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Share Feel-Good Stories to Get Your Kids Talking

feel-good stories

Age: 4–5+

Time: 5–10 minutes

Materials: none


Focus: communication skills

Kids aren’t always open about what’s going on with them, especially teenagers, but we have a surefire way to get them talking: share feel-good stories.

Share a Meal to Create Consistent Family Time

Now we know life can be hectic, especially when you have a busy family. It can be hard to find time in the day to be together as a family. A shared meal is often the easiest way to get everyone together. For most, this is often at dinnertime. For others, it could be breakfast.

Even if you can’t all have a meal together, try to have at least one parent eat with the kids on a regular basis. This will allow you or your partner to connect with your children in a meaningful way and get a feeling for how things are going. When you regularly eat a meal with your children, you’ll most likely be able to tell when something is going on or they might need some extra attention.

By sharing feel-good stories, you can get a peek into your child’s day. You’ll get to hear about the people they see and spend their time with. You’ll also brighten everyone’s mood in the process while fostering compassion and empathy in your kids.

There is so much negativity in the world that seems to be the focus of many things (if you watch the news, you know what I’m talking about). By sharing feel-good stories, you’ll be choosing to focus on the positive things in the world and the good people do.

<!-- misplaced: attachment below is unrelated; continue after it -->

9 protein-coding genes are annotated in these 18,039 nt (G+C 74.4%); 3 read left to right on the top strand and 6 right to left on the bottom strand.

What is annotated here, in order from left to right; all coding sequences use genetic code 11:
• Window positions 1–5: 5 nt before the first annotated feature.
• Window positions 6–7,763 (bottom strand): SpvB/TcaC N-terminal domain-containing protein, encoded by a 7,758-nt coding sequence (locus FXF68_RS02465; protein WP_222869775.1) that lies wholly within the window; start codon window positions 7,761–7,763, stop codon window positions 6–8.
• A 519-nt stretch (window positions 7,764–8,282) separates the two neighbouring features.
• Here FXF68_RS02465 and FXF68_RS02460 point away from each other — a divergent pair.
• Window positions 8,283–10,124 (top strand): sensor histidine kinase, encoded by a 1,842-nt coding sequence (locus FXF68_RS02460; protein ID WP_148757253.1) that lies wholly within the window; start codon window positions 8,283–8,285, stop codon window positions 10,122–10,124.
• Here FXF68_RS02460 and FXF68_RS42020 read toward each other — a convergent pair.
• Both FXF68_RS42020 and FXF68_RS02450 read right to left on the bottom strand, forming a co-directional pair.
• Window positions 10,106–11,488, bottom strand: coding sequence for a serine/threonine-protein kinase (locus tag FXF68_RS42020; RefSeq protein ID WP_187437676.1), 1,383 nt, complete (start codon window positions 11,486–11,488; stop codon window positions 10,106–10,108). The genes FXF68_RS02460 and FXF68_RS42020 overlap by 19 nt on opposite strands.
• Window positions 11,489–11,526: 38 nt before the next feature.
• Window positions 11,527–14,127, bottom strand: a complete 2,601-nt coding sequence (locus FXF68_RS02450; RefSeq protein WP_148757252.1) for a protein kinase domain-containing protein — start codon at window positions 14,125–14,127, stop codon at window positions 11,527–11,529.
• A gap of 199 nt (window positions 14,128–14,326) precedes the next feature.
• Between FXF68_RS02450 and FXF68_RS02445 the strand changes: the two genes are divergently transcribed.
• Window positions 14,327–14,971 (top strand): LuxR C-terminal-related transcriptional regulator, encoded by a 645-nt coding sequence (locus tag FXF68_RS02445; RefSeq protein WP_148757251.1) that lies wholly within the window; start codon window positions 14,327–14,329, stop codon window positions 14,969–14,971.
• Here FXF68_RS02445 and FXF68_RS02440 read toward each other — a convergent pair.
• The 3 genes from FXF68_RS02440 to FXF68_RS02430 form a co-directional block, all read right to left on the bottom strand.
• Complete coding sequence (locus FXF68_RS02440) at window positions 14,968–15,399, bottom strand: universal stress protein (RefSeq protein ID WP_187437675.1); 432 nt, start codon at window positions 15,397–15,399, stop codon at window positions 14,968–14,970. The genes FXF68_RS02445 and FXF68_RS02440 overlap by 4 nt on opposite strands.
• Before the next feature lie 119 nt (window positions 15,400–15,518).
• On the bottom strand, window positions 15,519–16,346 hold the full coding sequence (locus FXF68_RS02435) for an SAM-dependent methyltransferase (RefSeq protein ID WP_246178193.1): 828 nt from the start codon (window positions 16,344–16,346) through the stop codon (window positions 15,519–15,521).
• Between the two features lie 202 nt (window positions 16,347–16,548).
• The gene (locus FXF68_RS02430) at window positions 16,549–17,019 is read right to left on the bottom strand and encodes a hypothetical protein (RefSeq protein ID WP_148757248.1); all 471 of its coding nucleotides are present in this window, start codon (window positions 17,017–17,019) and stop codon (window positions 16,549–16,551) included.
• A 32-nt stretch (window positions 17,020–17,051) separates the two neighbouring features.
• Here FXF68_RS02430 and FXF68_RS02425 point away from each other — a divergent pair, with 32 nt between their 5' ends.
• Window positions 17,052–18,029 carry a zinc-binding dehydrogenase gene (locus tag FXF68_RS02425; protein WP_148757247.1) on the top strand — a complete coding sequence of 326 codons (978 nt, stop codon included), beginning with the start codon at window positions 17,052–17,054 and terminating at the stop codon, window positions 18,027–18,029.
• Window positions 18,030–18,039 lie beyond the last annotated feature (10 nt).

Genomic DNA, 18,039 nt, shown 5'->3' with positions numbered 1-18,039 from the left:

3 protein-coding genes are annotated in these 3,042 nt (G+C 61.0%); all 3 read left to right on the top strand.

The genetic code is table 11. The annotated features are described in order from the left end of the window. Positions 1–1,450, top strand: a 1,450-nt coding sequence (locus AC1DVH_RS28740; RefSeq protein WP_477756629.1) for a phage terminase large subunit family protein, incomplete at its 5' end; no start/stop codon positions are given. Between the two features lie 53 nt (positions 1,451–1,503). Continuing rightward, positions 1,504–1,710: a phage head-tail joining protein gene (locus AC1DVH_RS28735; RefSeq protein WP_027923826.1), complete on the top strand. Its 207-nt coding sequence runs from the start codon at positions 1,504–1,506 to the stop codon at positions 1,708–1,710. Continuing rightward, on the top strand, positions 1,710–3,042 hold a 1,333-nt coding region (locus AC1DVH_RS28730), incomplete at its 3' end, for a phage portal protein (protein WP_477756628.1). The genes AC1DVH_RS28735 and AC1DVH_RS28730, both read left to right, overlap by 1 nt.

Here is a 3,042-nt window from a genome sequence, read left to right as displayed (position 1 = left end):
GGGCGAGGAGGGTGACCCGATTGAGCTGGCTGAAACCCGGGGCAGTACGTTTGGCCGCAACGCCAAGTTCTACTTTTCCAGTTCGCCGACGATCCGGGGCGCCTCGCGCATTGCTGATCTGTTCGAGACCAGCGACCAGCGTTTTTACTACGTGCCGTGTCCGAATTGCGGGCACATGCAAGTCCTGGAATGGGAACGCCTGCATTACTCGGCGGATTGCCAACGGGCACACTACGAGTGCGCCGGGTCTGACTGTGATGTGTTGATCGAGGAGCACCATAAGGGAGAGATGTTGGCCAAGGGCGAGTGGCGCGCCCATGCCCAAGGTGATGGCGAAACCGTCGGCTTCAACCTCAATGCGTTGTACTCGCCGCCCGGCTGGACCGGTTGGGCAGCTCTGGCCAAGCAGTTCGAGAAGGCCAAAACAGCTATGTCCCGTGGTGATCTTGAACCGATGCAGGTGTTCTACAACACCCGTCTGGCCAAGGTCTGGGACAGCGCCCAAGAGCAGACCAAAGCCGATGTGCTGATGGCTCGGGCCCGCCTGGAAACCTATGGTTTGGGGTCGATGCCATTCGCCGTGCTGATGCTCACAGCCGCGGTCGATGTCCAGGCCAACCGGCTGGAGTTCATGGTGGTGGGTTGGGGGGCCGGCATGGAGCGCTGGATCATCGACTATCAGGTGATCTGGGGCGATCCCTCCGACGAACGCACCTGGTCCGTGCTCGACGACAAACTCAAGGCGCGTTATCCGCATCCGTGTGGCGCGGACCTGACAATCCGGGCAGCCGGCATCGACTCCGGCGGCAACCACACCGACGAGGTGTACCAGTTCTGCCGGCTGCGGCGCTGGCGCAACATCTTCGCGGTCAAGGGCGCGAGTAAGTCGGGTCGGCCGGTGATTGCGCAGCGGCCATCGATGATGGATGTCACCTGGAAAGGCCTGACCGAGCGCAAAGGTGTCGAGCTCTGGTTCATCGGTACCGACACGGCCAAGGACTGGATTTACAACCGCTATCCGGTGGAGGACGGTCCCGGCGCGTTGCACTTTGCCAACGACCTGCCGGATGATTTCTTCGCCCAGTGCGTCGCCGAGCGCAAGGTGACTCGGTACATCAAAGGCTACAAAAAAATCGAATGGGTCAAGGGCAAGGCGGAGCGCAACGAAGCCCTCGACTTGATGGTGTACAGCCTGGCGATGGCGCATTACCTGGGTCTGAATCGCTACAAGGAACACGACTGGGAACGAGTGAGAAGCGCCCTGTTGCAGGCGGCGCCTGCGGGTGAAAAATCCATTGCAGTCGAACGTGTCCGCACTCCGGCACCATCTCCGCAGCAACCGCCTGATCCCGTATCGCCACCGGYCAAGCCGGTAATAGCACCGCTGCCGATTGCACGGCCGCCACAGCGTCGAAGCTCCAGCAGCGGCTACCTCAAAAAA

Finding Feel-Good Stories to Share

First, take a day to pay attention to what goes on around you. See if you can find anyone being kind or going out of their way to be nice. Or maybe you found an opportunity to do one of these things. Then that night at dinner, or the next morning at breakfast, ask your child to keep an eye out for goodness. Share what good thing you saw someone do or did yourself. Let them know why you felt it was a feel-good story.

Then ask your child to keep an eye out for feel-good stories while they go about their day or see if they can help create a feel-good story by helping someone. The next time you sit down together for your shared meal, see what they have to share. If they say nothing, urge them to keep looking for a moment or to create one themselves.

If you keep sharing feel-good stories, it will be hard for them to not notice opportunities themselves and before you know it, they’ll be talking about the things happening around them.  This is when the real magic happens, and you’ll get a peek at their day.

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Carolyn Savage

Carolyn is a writer, proofreader, and editor. She has a background in wildlife management but pivoted to writing and editing when she became a mother.

In her "free time" she is a 4th Dan (degree) Kukkiwon certified black belt in Taekwondo, loves learning to craft from her enormously talented children, and then teaching what she's learned to her enormously talented grandmother. Read full bio >>

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